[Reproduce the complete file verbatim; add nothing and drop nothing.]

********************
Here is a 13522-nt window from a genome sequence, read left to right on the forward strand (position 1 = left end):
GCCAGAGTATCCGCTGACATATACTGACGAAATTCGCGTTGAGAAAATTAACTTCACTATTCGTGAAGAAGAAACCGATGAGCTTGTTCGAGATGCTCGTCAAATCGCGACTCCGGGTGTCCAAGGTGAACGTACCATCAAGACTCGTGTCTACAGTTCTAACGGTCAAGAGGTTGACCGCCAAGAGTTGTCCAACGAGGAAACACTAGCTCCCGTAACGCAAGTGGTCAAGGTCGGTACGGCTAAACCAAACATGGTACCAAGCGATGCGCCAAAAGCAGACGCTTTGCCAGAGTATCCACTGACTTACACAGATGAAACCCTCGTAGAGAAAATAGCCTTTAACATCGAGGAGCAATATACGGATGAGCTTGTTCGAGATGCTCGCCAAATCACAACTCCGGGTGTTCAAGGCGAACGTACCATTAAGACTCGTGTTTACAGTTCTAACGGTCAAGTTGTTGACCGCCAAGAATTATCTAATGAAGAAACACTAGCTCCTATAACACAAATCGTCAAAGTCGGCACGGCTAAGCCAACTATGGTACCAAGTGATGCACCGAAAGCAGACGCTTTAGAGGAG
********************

Here is a 13522-nt window from a genome sequence, read left to right on the forward strand (position 1 = left end):
GCCAGAGTATCCGCTGACATATACTGACGAAATTCGCGTTGAGAAAATTAACTTCACTATTCGTGAAGAAGAAACCGATGAGCTTGTTCGAGATGCTCGTCAAATCGCGACTCCGGGTGTCCAAGGTGAACGTACCATCAAGACTCGTGTCTACAGTTCTAACGGTCAAGAGGTTGACCGCCAAGAGTTGTCCAACGAGGAAACACTAGCTCCCGTAACGCAAGTGGTCAAGGTCGGTACGGCTAAACCAAACATGGTACCAAGCGATGCGCCAAAAGCAGACGCTTTGCCAGAGTATCCACTGACTTACACAGATGAAACCCTCGTAGAGAAAATAGCCTTTAACATCGAGGAGCAATATACGGATGAGCTTGTTCGAGATGCTCGCCAAATCACAACTCCGGGTGTTCAAGGCGAACGTACCATTAAGACTCGTGTTTACAGTTCTAACGGTCAAGTTGTTGACCGCCAAGAATTATCTAATGAAGAAACACTAGCTCCTATAACACAAATCGTCAAAGTCGGCACGGCTAAGCCAACTATGGTACCAAGTGATGCACCGAAAGCAGACGCTTTAGAGGAG